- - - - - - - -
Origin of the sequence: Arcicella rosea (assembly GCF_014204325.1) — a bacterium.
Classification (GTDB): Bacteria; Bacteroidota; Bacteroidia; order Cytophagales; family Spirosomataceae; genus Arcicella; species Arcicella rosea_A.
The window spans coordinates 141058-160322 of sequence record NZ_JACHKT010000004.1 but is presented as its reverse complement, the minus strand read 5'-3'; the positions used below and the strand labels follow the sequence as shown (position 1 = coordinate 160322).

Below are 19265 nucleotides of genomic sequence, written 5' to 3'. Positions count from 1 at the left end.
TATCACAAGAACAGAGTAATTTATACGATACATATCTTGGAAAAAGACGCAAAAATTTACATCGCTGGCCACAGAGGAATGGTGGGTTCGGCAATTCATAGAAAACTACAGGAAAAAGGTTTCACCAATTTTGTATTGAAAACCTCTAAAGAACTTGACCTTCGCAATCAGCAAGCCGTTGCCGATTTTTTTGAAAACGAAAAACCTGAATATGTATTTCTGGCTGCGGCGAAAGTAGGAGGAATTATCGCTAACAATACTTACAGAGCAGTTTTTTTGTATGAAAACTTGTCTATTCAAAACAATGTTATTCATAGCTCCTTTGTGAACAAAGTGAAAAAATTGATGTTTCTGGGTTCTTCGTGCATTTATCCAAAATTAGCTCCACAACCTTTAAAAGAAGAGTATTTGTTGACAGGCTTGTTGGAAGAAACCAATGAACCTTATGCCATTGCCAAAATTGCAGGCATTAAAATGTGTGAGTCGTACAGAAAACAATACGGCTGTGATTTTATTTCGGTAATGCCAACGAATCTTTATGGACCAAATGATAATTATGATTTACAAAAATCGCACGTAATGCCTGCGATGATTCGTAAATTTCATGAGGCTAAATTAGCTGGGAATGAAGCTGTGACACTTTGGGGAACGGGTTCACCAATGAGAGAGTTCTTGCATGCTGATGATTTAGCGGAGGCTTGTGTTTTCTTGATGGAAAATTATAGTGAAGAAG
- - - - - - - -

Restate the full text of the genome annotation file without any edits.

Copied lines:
Origin of the sequence: Arcicella rosea (assembly GCF_014204325.1) — a bacterium.
Classification (GTDB): Bacteria; Bacteroidota; Bacteroidia; order Cytophagales; family Spirosomataceae; genus Arcicella; species Arcicella rosea_A.
The window spans coordinates 141058-160322 of sequence record NZ_JACHKT010000004.1 but is presented as its reverse complement, the minus strand read 5'-3'; the positions used below and the strand labels follow the sequence as shown (position 1 = coordinate 160322).

Below are 19265 nucleotides of genomic sequence, written 5' to 3'. Positions count from 1 at the left end.
TATCACAAGAACAGAGTAATTTATACGATACATATCTTGGAAAAAGACGCAAAAATTTACATCGCTGGCCACAGAGGAATGGTGGGTTCGGCAATTCATAGAAAACTACAGGAAAAAGGTTTCACCAATTTTGTATTGAAAACCTCTAAAGAACTTGACCTTCGCAATCAGCAAGCCGTTGCCGATTTTTTTGAAAACGAAAAACCTGAATATGTATTTCTGGCTGCGGCGAAAGTAGGAGGAATTATCGCTAACAATACTTACAGAGCAGTTTTTTTGTATGAAAACTTGTCTATTCAAAACAATGTTATTCATAGCTCCTTTGTGAACAAAGTGAAAAAATTGATGTTTCTGGGTTCTTCGTGCATTTATCCAAAATTAGCTCCACAACCTTTAAAAGAAGAGTATTTGTTGACAGGCTTGTTGGAAGAAACCAATGAACCTTATGCCATTGCCAAAATTGCAGGCATTAAAATGTGTGAGTCGTACAGAAAACAATACGGCTGTGATTTTATTTCGGTAATGCCAACGAATCTTTATGGACCAAATGATAATTATGATTTACAAAAATCGCACGTAATGCCTGCGATGATTCGTAAATTTCATGAGGCTAAATTAGCTGGGAATGAAGCTGTGACACTTTGGGGAACGGGTTCACCAATGAGAGAGTTCTTGCATGCTGATGATTTAGCGGAGGCTTGTGTTTTCTTGATGGAAAATTATAGTGAAGAAG